Needless to add, the primary source remained elusive for the simple reason that it never existed. Given enough time and initiative, perhaps Mullins would have drafted up a full-scale forgery (it wouldn’t have been his first), but the bud was nipped just as the seed was sewn. While retractions and corrections were printed in course, people like my father would remember – and believe – only the story of a darkly prophetic book that detailed the occult machinations of forces most sinister.
While A Racial Program for the Twentieth Century goes unmentioned in Melissa Katsoulis’ Literary Hoaxes: An Eye-Opening History of Famous Frauds (originally published in the UK under the more mischievously clever title, Telling Tales), she does provide an engaging account of the mystery and mystique surrounding the more infamous literary fabrication from which Eustace Mullins’ aborted hoax was surely inspired, if not derived. In agreement with most scholars, Katsoulis suspects The Protocols of the Elders of Zion to have been the work of Pytor Ivanovich Rachovsky, a prominent counter-revolutionary member of the Russian secret police driven by nostalgia for the aristocratic order and “for whom the prospect of a Jewish rebellion was regarded as a real possibility.” Rachovsky’s imputed authorship of The Protocols was first conjectured (and arguably proven) in 1921 when The Times published a detailed expose by Philip Graves where it was argued that the old-guard loyalist had essentially clipped and pasted and plagiarized from obscure scraps to construct what has since become one of the most notoriously influential literary frauds in modern history. Katsoulis ends her brief study of the affair on a pensive and somewhat treacly note, wondering whether Rachovsky would “regret the end result of his hoax if he could have lived to see it acted on so terribly by Hitler and others? Or would he look upon the afterlife of his hoax with pride?” The sentiment behind Katsoulis’ rhetorical question is understood, but it misses a more salient point about the attraction of literary hoaxes, especially those drawn out of political animus. Individual hoaxers are far less significant than the cultural milieu in which their inventions find traction.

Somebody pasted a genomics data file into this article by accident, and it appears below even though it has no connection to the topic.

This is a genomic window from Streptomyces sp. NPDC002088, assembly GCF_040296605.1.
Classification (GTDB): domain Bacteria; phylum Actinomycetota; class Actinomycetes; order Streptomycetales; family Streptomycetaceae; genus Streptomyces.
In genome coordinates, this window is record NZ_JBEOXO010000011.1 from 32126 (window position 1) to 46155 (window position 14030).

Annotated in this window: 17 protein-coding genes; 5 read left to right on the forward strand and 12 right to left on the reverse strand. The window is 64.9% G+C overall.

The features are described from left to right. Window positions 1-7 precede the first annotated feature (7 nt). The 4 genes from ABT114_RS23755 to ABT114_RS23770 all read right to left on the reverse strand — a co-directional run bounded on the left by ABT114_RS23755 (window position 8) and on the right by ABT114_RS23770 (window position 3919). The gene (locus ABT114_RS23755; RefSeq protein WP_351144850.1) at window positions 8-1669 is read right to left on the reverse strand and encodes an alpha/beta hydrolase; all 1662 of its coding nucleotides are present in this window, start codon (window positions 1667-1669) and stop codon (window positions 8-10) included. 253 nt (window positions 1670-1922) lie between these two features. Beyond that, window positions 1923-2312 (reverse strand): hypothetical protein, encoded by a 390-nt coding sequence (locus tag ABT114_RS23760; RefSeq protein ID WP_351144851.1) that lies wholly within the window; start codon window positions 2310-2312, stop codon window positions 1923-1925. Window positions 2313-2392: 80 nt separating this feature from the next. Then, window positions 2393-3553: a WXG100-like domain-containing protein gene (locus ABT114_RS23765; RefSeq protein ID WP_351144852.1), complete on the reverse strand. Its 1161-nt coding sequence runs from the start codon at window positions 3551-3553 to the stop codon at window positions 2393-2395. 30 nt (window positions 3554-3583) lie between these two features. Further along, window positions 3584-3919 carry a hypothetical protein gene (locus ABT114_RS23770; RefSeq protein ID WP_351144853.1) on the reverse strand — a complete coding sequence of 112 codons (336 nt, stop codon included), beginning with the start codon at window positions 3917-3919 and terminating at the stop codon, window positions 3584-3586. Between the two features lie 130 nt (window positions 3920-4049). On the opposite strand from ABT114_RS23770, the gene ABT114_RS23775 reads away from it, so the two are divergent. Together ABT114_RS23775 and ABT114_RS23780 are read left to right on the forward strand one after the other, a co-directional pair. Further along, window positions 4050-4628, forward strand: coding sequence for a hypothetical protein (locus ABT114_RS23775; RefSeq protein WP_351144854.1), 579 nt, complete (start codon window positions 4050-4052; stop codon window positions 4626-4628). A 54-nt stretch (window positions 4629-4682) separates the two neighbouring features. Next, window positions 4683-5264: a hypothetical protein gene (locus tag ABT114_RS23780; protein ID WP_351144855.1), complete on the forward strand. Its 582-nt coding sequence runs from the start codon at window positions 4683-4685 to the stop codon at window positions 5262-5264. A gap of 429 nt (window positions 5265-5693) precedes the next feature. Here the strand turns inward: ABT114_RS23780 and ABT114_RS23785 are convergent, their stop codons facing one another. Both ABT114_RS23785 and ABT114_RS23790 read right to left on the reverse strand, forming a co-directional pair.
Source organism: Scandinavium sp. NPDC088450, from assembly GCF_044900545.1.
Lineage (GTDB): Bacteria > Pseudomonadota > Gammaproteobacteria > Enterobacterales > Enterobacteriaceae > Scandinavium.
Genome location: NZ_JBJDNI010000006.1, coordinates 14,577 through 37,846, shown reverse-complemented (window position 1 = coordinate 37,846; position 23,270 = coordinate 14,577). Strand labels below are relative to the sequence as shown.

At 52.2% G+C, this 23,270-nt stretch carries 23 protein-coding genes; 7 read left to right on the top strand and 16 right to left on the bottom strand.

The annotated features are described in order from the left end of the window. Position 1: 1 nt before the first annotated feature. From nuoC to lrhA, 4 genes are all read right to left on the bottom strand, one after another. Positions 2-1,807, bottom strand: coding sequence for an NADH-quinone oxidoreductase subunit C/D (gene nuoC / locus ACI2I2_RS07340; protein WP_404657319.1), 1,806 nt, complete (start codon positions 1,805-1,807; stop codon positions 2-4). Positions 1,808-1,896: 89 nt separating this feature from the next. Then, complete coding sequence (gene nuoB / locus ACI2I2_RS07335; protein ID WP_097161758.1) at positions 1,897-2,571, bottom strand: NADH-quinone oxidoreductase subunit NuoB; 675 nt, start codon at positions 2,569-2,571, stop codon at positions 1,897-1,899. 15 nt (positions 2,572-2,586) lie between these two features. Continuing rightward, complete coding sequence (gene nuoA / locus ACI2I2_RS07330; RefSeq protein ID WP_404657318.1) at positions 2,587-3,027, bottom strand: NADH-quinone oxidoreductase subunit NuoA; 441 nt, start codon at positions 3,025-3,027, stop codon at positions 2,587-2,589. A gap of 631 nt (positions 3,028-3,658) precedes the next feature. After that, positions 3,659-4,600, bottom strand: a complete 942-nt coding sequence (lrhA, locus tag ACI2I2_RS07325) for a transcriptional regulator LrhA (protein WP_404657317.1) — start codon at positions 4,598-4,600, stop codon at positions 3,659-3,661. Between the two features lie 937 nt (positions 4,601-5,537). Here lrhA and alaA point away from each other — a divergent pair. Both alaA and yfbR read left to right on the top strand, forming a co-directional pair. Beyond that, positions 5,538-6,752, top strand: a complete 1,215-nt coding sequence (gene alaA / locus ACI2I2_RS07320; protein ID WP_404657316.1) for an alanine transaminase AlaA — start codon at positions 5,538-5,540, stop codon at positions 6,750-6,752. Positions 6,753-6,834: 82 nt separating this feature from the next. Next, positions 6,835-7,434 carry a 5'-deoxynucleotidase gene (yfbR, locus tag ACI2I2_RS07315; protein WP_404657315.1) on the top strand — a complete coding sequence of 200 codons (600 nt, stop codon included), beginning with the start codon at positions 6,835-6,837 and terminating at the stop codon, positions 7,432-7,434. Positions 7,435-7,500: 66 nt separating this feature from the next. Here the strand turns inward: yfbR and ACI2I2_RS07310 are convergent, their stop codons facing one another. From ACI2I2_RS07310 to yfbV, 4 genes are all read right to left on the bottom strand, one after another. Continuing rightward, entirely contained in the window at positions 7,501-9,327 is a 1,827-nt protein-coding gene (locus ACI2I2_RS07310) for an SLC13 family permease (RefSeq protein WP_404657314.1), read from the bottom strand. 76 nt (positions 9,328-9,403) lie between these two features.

Indeed, if Katsoulis’ broader study of an important subject has an overarching weakness, it is that she consistently over-emphasizes the psychological portraiture of hoaxers, while downplaying the cultural context in which their fakes find such special resonance before, and often after, the debunking is done. Had I confronted my father with a detailed account of the story behind “the book” that never was, I’m sure he would have been incredulous, or perhaps indifferent. “No,” he would have assured me, “this was a different book. I remember reading about it in a magazine – I think it was Reader’s Digest…” Such is the nature of belief. When a story fills a void, there will always be an audience and truth be damned. If a bristly Russian reactionary hadn’t penned The Protocols of Zion, another fabrication would have come forth to sate the demons in time.